What If (Givens)

Working with Kirsten

I’ve worked with numerous actors (I use the term ‘actor’ to mean both male and female) over the years as an actor myself and, more importantly, as a director. One thing that I find common in nearly every conversation I have or every project I’ve worked on is at some point I hear the phrase “I don’t think my character would do that.”


Of all the tools an actor has at their disposal the ‘what if’ or in the terms I learned, given circumstances, are potentially the most powerful. Why? Well, play along with me for a moment.

Hopefully you’re familiar with the story of the father lost at sea, both his sons swept overboard and he has to make a choice of which to save.

So let’s say this is a scene you’re shooting. (Meryl Streep doesn’t get to come along though.) So, we set up the all the equipment. Everything’s ready. You and I step up to the deck of the boat to begin rehearsing while the crew makes last minute preparations.

Keep in mind, this entire conversation is based on two concrete facts: My job as a director is to guide THE FILM. Your job as an actor is to honesty portray your CHARACTER. Keep that in mind because it’s important. You need to fight for your character and I fight for the film. Together that creates magic.

So we rehearse the scene and I feel like the stakes aren’t high enough, there’s something missing that doesn’t make this one of those few rare moments in each persons life where a crossroads is truly met.

So I turn to you and say, “So, which son do you choose?” (We’re tossing aside the script for a moment here but trust me, I’m very protective of my screenwriters – that’s a topic for another post.)

And you respond, “The younger son.”

“Why,” I reply.

“My older son, who is 26 has lived longer, he’s experience more opportunities, our bond is stronger and he would want me to save the younger, who is only 19.”

And I say, “Let’s choose the younger son.”

“My character wouldn’t do that.”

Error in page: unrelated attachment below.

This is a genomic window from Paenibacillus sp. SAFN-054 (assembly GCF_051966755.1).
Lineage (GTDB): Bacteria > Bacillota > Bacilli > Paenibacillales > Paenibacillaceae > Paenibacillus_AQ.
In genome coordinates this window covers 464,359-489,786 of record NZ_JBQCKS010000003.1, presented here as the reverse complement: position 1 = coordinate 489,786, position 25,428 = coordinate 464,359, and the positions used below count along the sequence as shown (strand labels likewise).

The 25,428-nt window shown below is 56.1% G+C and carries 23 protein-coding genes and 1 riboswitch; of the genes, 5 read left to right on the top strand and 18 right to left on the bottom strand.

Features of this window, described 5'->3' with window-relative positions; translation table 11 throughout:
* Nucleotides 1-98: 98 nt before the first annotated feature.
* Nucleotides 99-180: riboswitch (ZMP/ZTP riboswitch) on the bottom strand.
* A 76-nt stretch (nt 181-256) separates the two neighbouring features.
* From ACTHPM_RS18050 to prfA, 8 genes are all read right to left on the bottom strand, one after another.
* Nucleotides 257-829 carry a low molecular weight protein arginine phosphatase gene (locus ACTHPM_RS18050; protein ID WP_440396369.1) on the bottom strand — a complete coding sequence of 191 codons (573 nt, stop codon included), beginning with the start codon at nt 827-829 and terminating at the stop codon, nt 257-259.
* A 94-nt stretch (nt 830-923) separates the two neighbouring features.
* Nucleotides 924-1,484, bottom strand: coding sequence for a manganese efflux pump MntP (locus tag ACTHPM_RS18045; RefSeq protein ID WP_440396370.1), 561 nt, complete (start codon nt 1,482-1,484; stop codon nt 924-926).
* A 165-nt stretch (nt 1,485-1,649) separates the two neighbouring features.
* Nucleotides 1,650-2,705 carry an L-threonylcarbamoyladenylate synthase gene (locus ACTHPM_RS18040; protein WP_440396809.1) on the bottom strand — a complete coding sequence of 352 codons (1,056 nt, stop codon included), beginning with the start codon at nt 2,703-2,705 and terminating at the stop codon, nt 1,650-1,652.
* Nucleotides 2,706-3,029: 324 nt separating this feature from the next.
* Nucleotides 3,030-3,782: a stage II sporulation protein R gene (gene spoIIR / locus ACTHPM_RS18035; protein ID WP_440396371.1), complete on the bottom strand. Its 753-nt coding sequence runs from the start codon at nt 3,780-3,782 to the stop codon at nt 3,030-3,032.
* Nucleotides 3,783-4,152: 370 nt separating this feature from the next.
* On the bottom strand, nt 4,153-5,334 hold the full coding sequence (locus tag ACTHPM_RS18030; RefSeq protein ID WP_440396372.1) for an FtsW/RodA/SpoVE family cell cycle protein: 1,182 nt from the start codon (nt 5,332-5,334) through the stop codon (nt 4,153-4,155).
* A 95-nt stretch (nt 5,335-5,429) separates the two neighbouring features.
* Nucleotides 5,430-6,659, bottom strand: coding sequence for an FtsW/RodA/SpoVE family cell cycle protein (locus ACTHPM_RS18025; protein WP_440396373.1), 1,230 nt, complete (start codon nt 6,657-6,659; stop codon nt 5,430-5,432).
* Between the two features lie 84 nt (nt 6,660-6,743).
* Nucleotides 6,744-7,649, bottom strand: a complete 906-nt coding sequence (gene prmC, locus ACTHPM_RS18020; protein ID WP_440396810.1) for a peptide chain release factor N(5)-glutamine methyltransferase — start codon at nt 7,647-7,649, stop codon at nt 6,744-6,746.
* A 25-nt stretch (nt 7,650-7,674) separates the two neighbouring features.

Stop here for a moment and understand, this actor has obviously done a good deal of work for the character. Though slightly superficial answers (and that’s only true because I’m trying to keep this essay short), they are still quite nice. As the director though, and I read people very well, I can tell the actor thinks he’s jazzed by this but it’s not nearly far enough. Remember, my job is to guide the film.

“Okay, I say. What if your younger son, in his freshman year at MIT, where he’s majoring in Theoretical Chemistry, has just potentially cracked the code on curing Leukemia. He’s just received a grant for his next three years in school and with his advisors they’ve predicted an positive outcome in less than five years.”

Now that sentence in and of itself can be about ANYTHING. My job is to spark the actor’s imagination, to get it fired up so that I see that light flare in the eyes, the body tenses just a little bit more (in a good way), the wheels begin to churn.

Then, they nod slightly and say, “That’s great. That would make it a much tougher choice, I mean how many lives might he potentially save?”

I nod back. “Sure, but what if your older son, who works for a major financial corporation in downtown Manhattan, was recently subpoenaed for insider trading and he’s admitted to you that he did it and he’s afraid of the consequences?”

The actor frowns a bit, “Well, crap, if I choose the younger son then my oldest might not have a chance to redeem himself after accepting the consequences of his actions. He’d die guilty and I’d never give him a chance to do better.”

NOW we’re starting to go somewhere scary, exhilarating and potentially provocative enough to punch this into orbit.

I want to say again this was all pretty quick and mostly surface level stuff; you’d definitely want to dig deeper to truly stoke those fires but the point is made. The coolest thing of all, this isn’t a talent. It’s a tool. Anyone can learn to do it if you practice it. Yes, if you’ve got talent the application is going to be far more powerful, but even if you don’t the results are astounding.

Imagination. Cultivate it.

As an actor, the next time you’re on set, before you respond, ask yourself, “What if…?”